It's never been easier to travel to Scotland's beautiful Highland region. Breathtaking natural vistas, delicious cuisines and outdoor-based activities combine to offer the perfect destination for a family staycation.
We travelled to the Cairngorms National Park this summer as part of a large family group. Ages ranged from 4 to 78 so there were a lot of personalities and preferences to satisfy! However, we're happy to report that the Highlands more than lived up to expectations.
The joy of the bright, fresh outdoors
Our stay could not exactly be called a sunshine break but we did get more than our fair share of bright, fresh outdoor time (more than we would normally get in London tbh). And what a tonic it was. In fact, there are so many activities to enjoy and places to visit that we just couldn't get around them all. Our next trip is already in the planning!
We've included some highlights below. If you're interested in a similar trip we recommend you try the Visit Cairngorms website - this organisation has all the info on the area and we found the team incredibly helpful.
It's really easy to get to!
We stayed near Aviemore, which you can reach by rail, road and air (flying to Inverness). There are bus and train services from London, including a sleeper service from King's Cross. Gluttons for punishment that we are, we drove with our 2 and 4 year olds so that we could check in with friends and family en route and on the way back.
We have to say, the driving was actually quite enjoyable. Our (very lively) children were furnished with activities, snacks, books and technology to keep them occupied, and happily it worked. Often times, they would nap or check out the scenery - one of the benefits of the drive was that we managed to enjoy some of the most awesome views we've seen in a good while.
Accommodation - deer may be included
Accommodation ranges from luxury hotels, through chalets, lodges and b&bs - we think there is something for every budget and group size.
Our group of 14 stayed in a former military lodge. Whilst it was more basic than other local options, we found it served our needs more than adequately. The kids were overjoyed with it - and with the bunk beds, happily running and jumping around with their cousins. The lodge was in the midst of woodland, and several times we had the happy fortune to observe deer crashing through the trees - simply breathtaking.
If you like something a bit more tried and tested, there is also the MacDonald Aviemore resort and the nearby Hilton Coylumbridge, both of which offer spa facilities and children's soft play.
A taste of Scotland
The award-winning Loch Leven's Larder (lochlevenslarder.com) was our first stop after leaving the Forth Bridge behind us. This family run farm, restaurant and shop sits against the beautiful backdrop of - you guessed it - Loch Leven, offering seasonal and local menus, a fantastic gift range and walking trails where you can work up or burn off your appetite. There's also a smokehouse where you can purchase traditional smoked products.
We thoroughly recommend LLL for a pitstop to blow away the in-car cobwebs. Stretch your legs with a saunter towards the loch - BUT don't kid yourself that you can make it all the way around in a short stop-off - the distances are deceptive!
Food is a bit of a specialist subject in our family, and the eateries that we tried all showed us a great time. Service was genuinely lovely, with friendly staff that seemed to care about our experience. Not saying anything about London, but, you know...
The Boat Hotel & Bistro (boathotel.co.uk) in the village of Boat of Garten deserves a special mention. When 14 of us turned up just after lunchtime in their nearly full bar/bistro, they found a room to accommodate us all and looked after us so well it felt like our own private party. The menu offered something for everyone and we received coffees on the house at the end. The kids were offered fresh warm shortbread too, which made certain grown ups look on in envy. Mentioning no names, cough DH.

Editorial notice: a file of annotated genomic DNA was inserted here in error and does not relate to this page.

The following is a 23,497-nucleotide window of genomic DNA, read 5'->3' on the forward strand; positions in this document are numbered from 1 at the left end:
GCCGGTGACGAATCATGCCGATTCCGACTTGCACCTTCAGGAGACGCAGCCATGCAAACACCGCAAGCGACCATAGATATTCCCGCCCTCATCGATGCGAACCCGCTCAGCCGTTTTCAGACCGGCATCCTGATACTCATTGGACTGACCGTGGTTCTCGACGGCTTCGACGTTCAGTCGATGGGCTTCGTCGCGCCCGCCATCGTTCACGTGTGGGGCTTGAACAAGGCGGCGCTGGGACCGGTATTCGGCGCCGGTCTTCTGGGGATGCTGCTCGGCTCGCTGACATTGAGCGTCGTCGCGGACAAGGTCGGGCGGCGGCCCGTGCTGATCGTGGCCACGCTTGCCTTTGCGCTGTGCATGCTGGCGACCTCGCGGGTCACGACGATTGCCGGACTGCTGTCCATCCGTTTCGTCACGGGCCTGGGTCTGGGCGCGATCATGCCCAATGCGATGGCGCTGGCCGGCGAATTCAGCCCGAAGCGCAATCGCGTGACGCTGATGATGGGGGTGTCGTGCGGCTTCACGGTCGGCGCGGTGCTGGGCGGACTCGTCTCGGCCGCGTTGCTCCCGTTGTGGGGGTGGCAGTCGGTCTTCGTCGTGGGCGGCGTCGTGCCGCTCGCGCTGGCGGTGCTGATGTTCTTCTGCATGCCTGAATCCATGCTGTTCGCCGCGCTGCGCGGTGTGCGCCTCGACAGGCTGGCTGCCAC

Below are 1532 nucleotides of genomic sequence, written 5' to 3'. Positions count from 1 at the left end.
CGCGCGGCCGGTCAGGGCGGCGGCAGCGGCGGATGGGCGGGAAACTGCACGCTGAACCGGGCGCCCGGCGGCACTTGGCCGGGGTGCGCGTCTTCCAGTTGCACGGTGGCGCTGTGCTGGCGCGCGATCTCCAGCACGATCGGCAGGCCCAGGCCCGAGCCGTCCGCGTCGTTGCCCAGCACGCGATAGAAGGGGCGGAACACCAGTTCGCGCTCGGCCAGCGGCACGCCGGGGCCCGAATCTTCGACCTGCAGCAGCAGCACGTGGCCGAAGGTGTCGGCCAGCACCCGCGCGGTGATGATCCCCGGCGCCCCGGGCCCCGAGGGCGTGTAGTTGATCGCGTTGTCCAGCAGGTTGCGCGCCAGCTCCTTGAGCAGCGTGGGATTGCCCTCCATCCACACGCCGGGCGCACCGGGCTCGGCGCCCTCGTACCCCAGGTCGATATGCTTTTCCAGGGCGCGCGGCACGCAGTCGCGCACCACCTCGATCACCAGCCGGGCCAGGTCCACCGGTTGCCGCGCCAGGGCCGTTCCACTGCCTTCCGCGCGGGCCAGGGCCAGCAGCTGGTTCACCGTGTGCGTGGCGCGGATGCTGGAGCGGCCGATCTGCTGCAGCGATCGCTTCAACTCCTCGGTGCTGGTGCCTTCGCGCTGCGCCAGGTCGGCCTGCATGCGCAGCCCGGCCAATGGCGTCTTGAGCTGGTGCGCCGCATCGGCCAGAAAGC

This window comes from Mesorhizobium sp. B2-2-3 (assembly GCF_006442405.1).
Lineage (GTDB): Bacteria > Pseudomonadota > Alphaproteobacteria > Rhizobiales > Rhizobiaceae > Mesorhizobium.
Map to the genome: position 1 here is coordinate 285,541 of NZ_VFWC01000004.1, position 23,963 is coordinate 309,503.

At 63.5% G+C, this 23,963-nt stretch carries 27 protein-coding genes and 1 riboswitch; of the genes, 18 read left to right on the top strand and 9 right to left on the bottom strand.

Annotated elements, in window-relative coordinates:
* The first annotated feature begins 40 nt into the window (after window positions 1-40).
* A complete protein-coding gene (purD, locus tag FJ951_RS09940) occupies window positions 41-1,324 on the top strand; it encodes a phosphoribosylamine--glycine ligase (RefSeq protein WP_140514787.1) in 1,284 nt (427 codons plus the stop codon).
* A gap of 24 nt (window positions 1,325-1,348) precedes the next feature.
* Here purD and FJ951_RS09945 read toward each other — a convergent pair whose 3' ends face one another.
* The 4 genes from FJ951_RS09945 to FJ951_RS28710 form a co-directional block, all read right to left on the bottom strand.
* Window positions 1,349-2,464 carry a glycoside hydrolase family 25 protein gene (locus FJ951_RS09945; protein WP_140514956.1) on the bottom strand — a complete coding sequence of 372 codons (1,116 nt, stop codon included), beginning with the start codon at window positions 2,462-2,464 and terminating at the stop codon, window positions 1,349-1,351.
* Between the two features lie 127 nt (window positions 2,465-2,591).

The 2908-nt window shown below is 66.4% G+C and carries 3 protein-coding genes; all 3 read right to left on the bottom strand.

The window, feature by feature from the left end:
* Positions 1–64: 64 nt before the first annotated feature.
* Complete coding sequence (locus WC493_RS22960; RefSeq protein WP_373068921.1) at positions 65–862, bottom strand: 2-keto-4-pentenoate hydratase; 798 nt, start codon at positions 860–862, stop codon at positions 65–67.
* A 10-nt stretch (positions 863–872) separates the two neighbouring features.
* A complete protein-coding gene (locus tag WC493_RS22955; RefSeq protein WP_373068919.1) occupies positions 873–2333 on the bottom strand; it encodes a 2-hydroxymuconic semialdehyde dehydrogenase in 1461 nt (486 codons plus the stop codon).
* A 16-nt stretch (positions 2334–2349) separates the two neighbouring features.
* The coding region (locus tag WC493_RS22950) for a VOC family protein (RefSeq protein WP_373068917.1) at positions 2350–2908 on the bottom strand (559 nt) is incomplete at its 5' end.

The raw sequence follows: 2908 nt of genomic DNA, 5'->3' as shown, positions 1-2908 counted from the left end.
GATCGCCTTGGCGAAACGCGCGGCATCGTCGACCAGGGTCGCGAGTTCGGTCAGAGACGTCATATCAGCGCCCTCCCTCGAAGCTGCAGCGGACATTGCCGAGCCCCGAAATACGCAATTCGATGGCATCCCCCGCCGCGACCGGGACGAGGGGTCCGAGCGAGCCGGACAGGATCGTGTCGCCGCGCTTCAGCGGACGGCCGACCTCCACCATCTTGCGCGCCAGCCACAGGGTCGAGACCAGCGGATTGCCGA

Another pub/restaurant we tried was the Winking Owl (thewinkingowl.co) in Aviemore. Now owned by the Cairngorm Brewery, it's had a revamp and shake-up of its menu in order to regain its crown as the best restaurant in the town. Once again service was lovely and chatty and the food was tasty gastropub fare. We went through three courses, and put it this way, we all rolled away happy.
Also memorable about the Winking Owl was Ally, a patron who engaged us in scarily knowledgable chat about the Stock, Aitken and Waterman years. If you ever get to meet him say hello from us (you'll just know...he needs no introduction and we get the impression he's a regular)!
Foodie events are a regular occurrence in the area, from the sublime to the unusual. The Food and Fiddle Fortnight (2nd-18th October) and Spurtle World Porridge Making Championships (10th October) are just two examples of this.
Ski, fish, climb & scream...
....but not necessarily in that order. As we've said above, you will never be stuck for something to do. Making a choice will be the toughest job. There are wildlife parks, watersports, cuisine, distilleries, bike and walking trails, indoor spa facilities and much much more.
Aviemore is a ski resort at certain times of year. But even when there is no snow, there are dry ski slopes for those that would like to give it a try. The children in our group had a go at Loch Insh Watersports Centre, where ski and snowboard hire is available. Our 4 year old turned out to be such a
dangermouse natural, we have unrealistic high hopes for a future sporting career. There are lots of other activities available at Loch Insh - look here, and their Boathouse Restaurant serves up great waterside views and lovely food.
Cairngorm Mountain funicular railway (cairngormmountain.com) is worth a visit at any time of year. Built to serve the snowsports operation, it provides a thrilling journey to the Top Station where there is the Ptarmigan restaurant, exhibition, panoramic views from over 3,500ft - and! the British isles' highest post box. So have your postcards and stamps ready!